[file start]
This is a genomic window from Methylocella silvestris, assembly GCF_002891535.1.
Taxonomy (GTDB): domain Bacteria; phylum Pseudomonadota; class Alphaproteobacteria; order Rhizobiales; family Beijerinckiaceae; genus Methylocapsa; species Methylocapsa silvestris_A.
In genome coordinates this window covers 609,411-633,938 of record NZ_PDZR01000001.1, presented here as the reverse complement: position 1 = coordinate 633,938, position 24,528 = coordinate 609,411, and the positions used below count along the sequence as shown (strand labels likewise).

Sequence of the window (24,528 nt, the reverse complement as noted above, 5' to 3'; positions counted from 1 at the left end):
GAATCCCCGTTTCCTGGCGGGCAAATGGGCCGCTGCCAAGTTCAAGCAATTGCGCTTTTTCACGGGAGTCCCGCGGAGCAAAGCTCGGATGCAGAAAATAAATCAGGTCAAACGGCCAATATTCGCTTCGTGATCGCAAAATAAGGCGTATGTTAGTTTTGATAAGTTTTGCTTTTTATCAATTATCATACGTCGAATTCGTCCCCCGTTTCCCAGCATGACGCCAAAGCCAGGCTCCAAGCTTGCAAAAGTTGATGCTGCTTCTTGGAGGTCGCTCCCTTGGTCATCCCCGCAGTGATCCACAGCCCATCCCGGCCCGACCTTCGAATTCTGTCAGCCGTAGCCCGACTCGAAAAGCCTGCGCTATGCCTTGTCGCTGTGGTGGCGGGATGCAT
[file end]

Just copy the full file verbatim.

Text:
This is a genomic window from Methylocella silvestris, assembly GCF_002891535.1.
Taxonomy (GTDB): domain Bacteria; phylum Pseudomonadota; class Alphaproteobacteria; order Rhizobiales; family Beijerinckiaceae; genus Methylocapsa; species Methylocapsa silvestris_A.
In genome coordinates this window covers 609,411-633,938 of record NZ_PDZR01000001.1, presented here as the reverse complement: position 1 = coordinate 633,938, position 24,528 = coordinate 609,411, and the positions used below count along the sequence as shown (strand labels likewise).

Sequence of the window (24,528 nt, the reverse complement as noted above, 5' to 3'; positions counted from 1 at the left end):
GAATCCCCGTTTCCTGGCGGGCAAATGGGCCGCTGCCAAGTTCAAGCAATTGCGCTTTTTCACGGGAGTCCCGCGGAGCAAAGCTCGGATGCAGAAAATAAATCAGGTCAAACGGCCAATATTCGCTTCGTGATCGCAAAATAAGGCGTATGTTAGTTTTGATAAGTTTTGCTTTTTATCAATTATCATACGTCGAATTCGTCCCCCGTTTCCCAGCATGACGCCAAAGCCAGGCTCCAAGCTTGCAAAAGTTGATGCTGCTTCTTGGAGGTCGCTCCCTTGGTCATCCCCGCAGTGATCCACAGCCCATCCCGGCCCGACCTTCGAATTCTGTCAGCCGTAGCCCGACTCGAAAAGCCTGCGCTATGCCTTGTCGCTGTGGTGGCGGGATGCAT